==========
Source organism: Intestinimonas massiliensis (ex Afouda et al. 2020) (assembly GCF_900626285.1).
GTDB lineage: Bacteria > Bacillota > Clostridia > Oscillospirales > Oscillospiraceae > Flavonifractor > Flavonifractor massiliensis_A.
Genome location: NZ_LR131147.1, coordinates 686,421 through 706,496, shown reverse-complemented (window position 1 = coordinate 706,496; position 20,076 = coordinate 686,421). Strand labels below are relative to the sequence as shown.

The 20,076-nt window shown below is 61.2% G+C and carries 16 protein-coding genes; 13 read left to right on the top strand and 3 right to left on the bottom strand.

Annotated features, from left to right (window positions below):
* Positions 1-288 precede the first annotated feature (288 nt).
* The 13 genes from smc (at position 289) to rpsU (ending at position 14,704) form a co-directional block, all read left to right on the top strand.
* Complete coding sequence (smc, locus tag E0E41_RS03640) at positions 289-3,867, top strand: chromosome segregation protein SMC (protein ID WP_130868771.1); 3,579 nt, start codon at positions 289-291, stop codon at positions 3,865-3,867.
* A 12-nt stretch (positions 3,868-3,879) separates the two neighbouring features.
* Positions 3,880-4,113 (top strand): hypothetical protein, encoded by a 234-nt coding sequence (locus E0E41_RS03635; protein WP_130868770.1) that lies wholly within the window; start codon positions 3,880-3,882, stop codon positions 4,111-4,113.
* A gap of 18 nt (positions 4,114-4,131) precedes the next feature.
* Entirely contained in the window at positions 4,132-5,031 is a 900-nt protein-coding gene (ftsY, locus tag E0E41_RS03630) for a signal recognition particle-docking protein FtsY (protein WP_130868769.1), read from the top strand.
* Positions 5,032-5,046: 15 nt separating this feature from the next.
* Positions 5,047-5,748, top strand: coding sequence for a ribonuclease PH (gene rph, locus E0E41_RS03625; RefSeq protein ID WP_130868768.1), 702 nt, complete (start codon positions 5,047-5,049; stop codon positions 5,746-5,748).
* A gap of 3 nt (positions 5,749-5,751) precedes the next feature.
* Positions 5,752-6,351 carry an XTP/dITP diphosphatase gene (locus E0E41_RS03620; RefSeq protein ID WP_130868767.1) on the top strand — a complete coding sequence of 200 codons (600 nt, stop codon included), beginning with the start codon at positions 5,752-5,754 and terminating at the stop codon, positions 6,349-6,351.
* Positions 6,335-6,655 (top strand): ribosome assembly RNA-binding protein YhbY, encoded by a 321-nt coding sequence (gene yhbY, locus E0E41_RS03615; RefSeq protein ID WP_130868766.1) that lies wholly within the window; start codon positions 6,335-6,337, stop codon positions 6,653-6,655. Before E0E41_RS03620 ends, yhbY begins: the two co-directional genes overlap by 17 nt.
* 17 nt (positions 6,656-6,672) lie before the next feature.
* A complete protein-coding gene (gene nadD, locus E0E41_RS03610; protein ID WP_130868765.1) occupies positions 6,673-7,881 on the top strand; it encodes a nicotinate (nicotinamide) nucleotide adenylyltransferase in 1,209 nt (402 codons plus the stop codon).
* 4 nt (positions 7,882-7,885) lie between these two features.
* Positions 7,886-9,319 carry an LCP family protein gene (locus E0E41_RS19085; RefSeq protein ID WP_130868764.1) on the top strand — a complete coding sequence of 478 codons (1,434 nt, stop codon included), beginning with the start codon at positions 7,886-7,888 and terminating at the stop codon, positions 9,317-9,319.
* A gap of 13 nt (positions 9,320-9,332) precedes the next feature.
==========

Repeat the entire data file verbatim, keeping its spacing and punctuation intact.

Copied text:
Source organism: Intestinimonas massiliensis (ex Afouda et al. 2020) (assembly GCF_900626285.1).
GTDB lineage: Bacteria > Bacillota > Clostridia > Oscillospirales > Oscillospiraceae > Flavonifractor > Flavonifractor massiliensis_A.
Genome location: NZ_LR131147.1, coordinates 686,421 through 706,496, shown reverse-complemented (window position 1 = coordinate 706,496; position 20,076 = coordinate 686,421). Strand labels below are relative to the sequence as shown.

The 20,076-nt window shown below is 61.2% G+C and carries 16 protein-coding genes; 13 read left to right on the top strand and 3 right to left on the bottom strand.

Annotated features, from left to right (window positions below):
* Positions 1-288 precede the first annotated feature (288 nt).
* The 13 genes from smc (at position 289) to rpsU (ending at position 14,704) form a co-directional block, all read left to right on the top strand.
* Complete coding sequence (smc, locus tag E0E41_RS03640) at positions 289-3,867, top strand: chromosome segregation protein SMC (protein ID WP_130868771.1); 3,579 nt, start codon at positions 289-291, stop codon at positions 3,865-3,867.
* A 12-nt stretch (positions 3,868-3,879) separates the two neighbouring features.
* Positions 3,880-4,113 (top strand): hypothetical protein, encoded by a 234-nt coding sequence (locus E0E41_RS03635; protein WP_130868770.1) that lies wholly within the window; start codon positions 3,880-3,882, stop codon positions 4,111-4,113.
* A gap of 18 nt (positions 4,114-4,131) precedes the next feature.
* Entirely contained in the window at positions 4,132-5,031 is a 900-nt protein-coding gene (ftsY, locus tag E0E41_RS03630) for a signal recognition particle-docking protein FtsY (protein WP_130868769.1), read from the top strand.
* Positions 5,032-5,046: 15 nt separating this feature from the next.
* Positions 5,047-5,748, top strand: coding sequence for a ribonuclease PH (gene rph, locus E0E41_RS03625; RefSeq protein ID WP_130868768.1), 702 nt, complete (start codon positions 5,047-5,049; stop codon positions 5,746-5,748).
* A gap of 3 nt (positions 5,749-5,751) precedes the next feature.
* Positions 5,752-6,351 carry an XTP/dITP diphosphatase gene (locus E0E41_RS03620; RefSeq protein ID WP_130868767.1) on the top strand — a complete coding sequence of 200 codons (600 nt, stop codon included), beginning with the start codon at positions 5,752-5,754 and terminating at the stop codon, positions 6,349-6,351.
* Positions 6,335-6,655 (top strand): ribosome assembly RNA-binding protein YhbY, encoded by a 321-nt coding sequence (gene yhbY, locus E0E41_RS03615; RefSeq protein ID WP_130868766.1) that lies wholly within the window; start codon positions 6,335-6,337, stop codon positions 6,653-6,655. Before E0E41_RS03620 ends, yhbY begins: the two co-directional genes overlap by 17 nt.
* 17 nt (positions 6,656-6,672) lie before the next feature.
* A complete protein-coding gene (gene nadD, locus E0E41_RS03610; protein ID WP_130868765.1) occupies positions 6,673-7,881 on the top strand; it encodes a nicotinate (nicotinamide) nucleotide adenylyltransferase in 1,209 nt (402 codons plus the stop codon).
* 4 nt (positions 7,882-7,885) lie between these two features.
* Positions 7,886-9,319 carry an LCP family protein gene (locus E0E41_RS19085; RefSeq protein ID WP_130868764.1) on the top strand — a complete coding sequence of 478 codons (1,434 nt, stop codon included), beginning with the start codon at positions 7,886-7,888 and terminating at the stop codon, positions 9,317-9,319.
* A gap of 13 nt (positions 9,320-9,332) precedes the next feature.